The party's over -- after more than a year.
That's how long it took for the Montreal Canadiens to celebrate their centennial, which must be a translation thing since the Canadiens billed last season as their anniversary campaign even though their actual 100th birthday was Friday.
|The Montreal Canadiens moved to their current arena, the Bell Centre, in 1996. (Getty Images)|
Montreal is the most successful franchise in NHL history and among the most storied in all of sports, but the 15-month parade of events leading up to the anniversary, including high-profile affairs like the All-Star Game and Entry Draft, did more to undermine than to enhance the team.
The Canadiens began their odyssey on the heels of a stunning first-place finish in the East, but they have been crushed under the weight of heavy expectations, and are now hard pressed to see a light at the end of the tunnel.
There was an implosion in Montreal that began midway through last season when too many players made headlines for exploits off the ice rather than on it, and rumors about a trade for Vincent Lecavalier ran rampant.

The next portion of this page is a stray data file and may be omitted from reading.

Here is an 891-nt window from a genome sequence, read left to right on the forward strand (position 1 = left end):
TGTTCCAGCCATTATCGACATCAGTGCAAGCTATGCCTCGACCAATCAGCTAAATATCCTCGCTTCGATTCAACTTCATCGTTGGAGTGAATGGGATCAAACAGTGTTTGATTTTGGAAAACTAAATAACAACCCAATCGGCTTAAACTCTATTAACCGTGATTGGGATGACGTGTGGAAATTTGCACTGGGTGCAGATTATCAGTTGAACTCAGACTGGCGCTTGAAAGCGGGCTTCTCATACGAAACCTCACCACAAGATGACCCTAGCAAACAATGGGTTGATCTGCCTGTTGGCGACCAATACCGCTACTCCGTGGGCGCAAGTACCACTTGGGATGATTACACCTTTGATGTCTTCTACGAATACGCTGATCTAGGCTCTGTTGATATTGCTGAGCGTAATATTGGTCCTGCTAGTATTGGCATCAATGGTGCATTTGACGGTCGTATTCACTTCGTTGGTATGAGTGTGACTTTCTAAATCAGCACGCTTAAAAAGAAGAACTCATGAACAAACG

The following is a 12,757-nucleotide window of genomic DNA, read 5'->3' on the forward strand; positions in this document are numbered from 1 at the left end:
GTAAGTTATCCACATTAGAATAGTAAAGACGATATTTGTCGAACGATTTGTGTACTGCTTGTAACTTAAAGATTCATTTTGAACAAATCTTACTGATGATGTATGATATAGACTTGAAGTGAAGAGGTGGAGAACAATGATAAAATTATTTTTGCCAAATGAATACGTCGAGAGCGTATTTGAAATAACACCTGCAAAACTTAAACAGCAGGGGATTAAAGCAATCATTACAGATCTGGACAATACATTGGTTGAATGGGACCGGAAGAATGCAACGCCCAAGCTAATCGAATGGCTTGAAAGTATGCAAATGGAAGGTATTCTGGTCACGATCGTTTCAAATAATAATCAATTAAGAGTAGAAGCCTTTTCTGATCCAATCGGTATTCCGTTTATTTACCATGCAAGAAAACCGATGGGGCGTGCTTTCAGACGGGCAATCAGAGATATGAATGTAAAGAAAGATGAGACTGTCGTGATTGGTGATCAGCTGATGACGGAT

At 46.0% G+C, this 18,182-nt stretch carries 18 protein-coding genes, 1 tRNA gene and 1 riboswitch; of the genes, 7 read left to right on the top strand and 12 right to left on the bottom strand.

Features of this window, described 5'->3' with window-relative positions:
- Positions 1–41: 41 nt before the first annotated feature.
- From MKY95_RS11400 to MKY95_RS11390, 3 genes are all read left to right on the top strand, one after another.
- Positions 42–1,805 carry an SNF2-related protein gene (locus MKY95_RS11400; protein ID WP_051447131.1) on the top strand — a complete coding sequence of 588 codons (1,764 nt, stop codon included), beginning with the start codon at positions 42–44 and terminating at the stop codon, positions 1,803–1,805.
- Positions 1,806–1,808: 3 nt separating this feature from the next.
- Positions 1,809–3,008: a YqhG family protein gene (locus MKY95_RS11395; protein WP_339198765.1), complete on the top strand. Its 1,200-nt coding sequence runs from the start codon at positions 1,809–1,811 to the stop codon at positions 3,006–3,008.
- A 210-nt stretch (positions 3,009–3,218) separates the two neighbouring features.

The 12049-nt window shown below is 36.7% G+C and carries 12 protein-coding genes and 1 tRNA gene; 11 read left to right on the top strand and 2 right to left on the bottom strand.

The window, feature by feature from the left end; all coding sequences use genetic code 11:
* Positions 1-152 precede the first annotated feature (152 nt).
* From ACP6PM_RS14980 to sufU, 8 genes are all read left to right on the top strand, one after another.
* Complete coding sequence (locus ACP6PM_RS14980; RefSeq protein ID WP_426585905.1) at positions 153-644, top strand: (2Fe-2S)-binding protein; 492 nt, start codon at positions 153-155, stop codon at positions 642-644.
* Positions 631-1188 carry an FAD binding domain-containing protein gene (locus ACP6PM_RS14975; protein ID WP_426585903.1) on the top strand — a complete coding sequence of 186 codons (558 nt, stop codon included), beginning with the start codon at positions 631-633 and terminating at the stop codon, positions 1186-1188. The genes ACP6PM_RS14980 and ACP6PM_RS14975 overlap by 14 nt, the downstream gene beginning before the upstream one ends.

• Recap: Canadiens 5 Bruins 1
Ultimately, that led to some major changes on the roster, behind the bench and this week in the ownership suite, but as the Canadiens finally blow out the candles on the birthday cake, there really isn't much to celebrate. Maybe they should think about doing Hockey 101.
News: Chicago coach Joel Quenneville gets his 500th career win
Views: The headline story from Blackhawks land this week had to do with the big new contracts for Jonathan Toews, Patrick Kane and Duncan Keith, for good reason. Chicago found a way to massage the cap space enough to satisfy NHL number crunchers, and to be able to keep the roster together for the rest of this season, and most of it for next. That's a big two-year window for a really good team to win the Stanley Cup, and Quenneville's role in the process can't be minimized. Chicago has spent several years putting together a collection of talent to a level that few, if any teams can match. But it took Quenneville's arrival four games into last season to get it to work and essentially overnight. His personal milestone should serve as a reminder of his impact because of the 14 other coaches to get 500 wins, only Scotty Bowman and the great Toe Blake got there faster than Quenneville.